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What's your diagnosis? #2


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What's your diagnosis? #2

  1. 1. What’s your Diagnosis #2
  2. 2. What’s your diagnosis?❖ It’s cold out and you’re late for work.❖ You run out to the barn and throw your horse his grain before heading back in to take your shower.❖ When you come back out to turn him out for the day, you notice he didn’t finish his grain and he is standing in the back of the stall stretching his neck out and pawing.❖ What could be going on?
  3. 3. Choke❖ Most likely your horse is choking.❖ When a horse chokes, it is not the same as in a human.❖ The feed material is lodged in the esophagus not the airway.❖ While it is serious, choke in a horse will not result in asphyxiation.
  4. 4. What does a Choking horse look like?❖ Anxiety, neck extension, retching, restlessness due to esophageal pain❖ Frequent attempts to swallow or cough❖ Ptyalism, feed-tinged nasal discharge, halitosis❖ Dilation of cervical esophagus in the jugular furrow❖ Often starts shortly after horse started eating❖ Some horses just appear depressed, not distressed
  5. 5. Causes of Choke❖ Extruded feeds that were wetted inadequately and begin expanding as the horse salivates and swallows (Pelleted feeds, beet pulp)❖ Older horses with poor dentition and decreased esophageal peristalsis can choke on hay❖ Attempting to swallow too large of a mass (foreign objects/corn cobs/apples)❖ Exhaustion/sedation – remove feed when horse is tired or recovering from sedation❖ Elevated feeds
  6. 6. What can you do?❖ Remove all feed from your horse’s stall (not all horses are smart enough to stop eating once they choke).❖ Try to keep your horse’s head low to encourage drainage❖ Massage the neck from the throatlatch to the chest❖ If you horse continues to choke after 20 minutes, call your veterinarian.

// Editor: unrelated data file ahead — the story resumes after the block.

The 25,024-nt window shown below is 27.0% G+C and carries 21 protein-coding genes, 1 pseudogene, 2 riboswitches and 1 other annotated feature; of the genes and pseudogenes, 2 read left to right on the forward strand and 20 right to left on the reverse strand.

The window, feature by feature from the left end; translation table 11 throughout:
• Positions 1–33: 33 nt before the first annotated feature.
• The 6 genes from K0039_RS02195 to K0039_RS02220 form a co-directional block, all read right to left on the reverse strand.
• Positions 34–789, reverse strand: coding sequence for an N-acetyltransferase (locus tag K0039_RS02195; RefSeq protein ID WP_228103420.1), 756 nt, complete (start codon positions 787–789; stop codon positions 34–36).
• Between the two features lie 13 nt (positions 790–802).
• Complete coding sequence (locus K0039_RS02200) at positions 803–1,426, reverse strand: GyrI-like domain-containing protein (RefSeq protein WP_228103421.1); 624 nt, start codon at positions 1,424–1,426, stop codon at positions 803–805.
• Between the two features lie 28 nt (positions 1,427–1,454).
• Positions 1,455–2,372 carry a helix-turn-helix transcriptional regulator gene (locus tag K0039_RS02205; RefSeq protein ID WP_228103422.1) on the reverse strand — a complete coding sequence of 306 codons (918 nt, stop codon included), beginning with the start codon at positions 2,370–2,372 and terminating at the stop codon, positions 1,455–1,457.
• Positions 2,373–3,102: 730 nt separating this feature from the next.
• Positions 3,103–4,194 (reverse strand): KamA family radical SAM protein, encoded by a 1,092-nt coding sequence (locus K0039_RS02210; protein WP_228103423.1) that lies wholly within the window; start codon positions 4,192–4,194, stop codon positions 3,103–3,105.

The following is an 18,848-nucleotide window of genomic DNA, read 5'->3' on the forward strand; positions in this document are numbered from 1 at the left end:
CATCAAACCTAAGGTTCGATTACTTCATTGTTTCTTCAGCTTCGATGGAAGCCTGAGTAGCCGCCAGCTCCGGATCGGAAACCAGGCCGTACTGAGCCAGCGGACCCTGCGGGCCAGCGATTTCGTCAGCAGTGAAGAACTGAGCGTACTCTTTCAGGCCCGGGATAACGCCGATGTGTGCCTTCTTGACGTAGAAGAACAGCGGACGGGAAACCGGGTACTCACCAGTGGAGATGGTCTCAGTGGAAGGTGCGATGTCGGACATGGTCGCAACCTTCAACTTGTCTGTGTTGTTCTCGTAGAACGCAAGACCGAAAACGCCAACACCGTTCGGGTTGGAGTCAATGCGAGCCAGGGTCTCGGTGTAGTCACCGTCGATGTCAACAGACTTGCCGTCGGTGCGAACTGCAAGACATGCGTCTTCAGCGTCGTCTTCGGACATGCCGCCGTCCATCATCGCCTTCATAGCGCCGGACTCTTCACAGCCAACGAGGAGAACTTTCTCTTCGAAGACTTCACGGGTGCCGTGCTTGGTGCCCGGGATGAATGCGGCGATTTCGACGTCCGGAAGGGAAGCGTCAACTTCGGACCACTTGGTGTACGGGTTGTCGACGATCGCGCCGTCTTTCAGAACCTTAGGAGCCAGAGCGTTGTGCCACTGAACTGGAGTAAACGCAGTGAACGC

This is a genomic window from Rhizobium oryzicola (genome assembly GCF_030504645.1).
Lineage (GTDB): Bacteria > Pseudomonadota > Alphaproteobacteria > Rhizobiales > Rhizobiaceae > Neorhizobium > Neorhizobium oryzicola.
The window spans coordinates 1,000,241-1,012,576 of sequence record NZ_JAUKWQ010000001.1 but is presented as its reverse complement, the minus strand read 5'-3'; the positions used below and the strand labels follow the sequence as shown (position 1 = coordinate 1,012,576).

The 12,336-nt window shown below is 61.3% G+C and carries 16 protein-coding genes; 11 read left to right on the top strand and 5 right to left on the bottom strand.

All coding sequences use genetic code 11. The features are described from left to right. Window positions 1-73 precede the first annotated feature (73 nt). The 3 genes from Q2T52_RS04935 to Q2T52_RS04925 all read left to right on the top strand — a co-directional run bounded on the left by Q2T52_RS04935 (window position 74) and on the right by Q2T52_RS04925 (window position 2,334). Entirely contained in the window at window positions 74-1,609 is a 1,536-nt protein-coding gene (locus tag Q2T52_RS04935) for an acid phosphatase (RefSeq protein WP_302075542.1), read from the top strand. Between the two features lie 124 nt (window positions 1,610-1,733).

7. 7. What will the vet do?❖ While most horses resolve a choking incident without treatment, if they do not self-cure within 20-30 minutes the horse should be treat immediately to decrease inflammation and chance of esophageal ulceration and stricture. When food and saliva cannot go down the esophagus to the stomach, it can back up and accidentally go to the lungs causing aspiration pneumonia.❖ Horses often become distressed when they choke. The vet will administer a sedative to help the horse relax and lower his head.❖ A smooth muscle relaxant is also given to relax the muscles of the esophagus to allow passage of the nasogastric tube to push the mass into the stomach or lavage it back out the mouth and nose.❖ Once the obstruction is relieved, anti-inflammatories will be given to prevent swelling of the esophagus which could cause re-obstruction.
  8. 8. How can you prevent Choke?❖ Have your horses’ teeth examine annually to ensure they are able to chew feed adequately.❖ Offer wet mash for older horses with poor dentition/TMJ issues. Arthritis of the TMJ causes horses to not chew thoroughly and hay may be difficult❖ Allow wetted grains to fully expand prior to feeding❖ Feed hay and grain on the ground❖ Separate feeding areas so horses do not feel like they have to eat rapidly❖ Adequate hydration - most chokes occur in the winter. Older horses have sensitive teeth and do not drink as much water when it is cold.❖ Feed soft small meals for 2-3 days post resolution as may choke again from mucosal irritation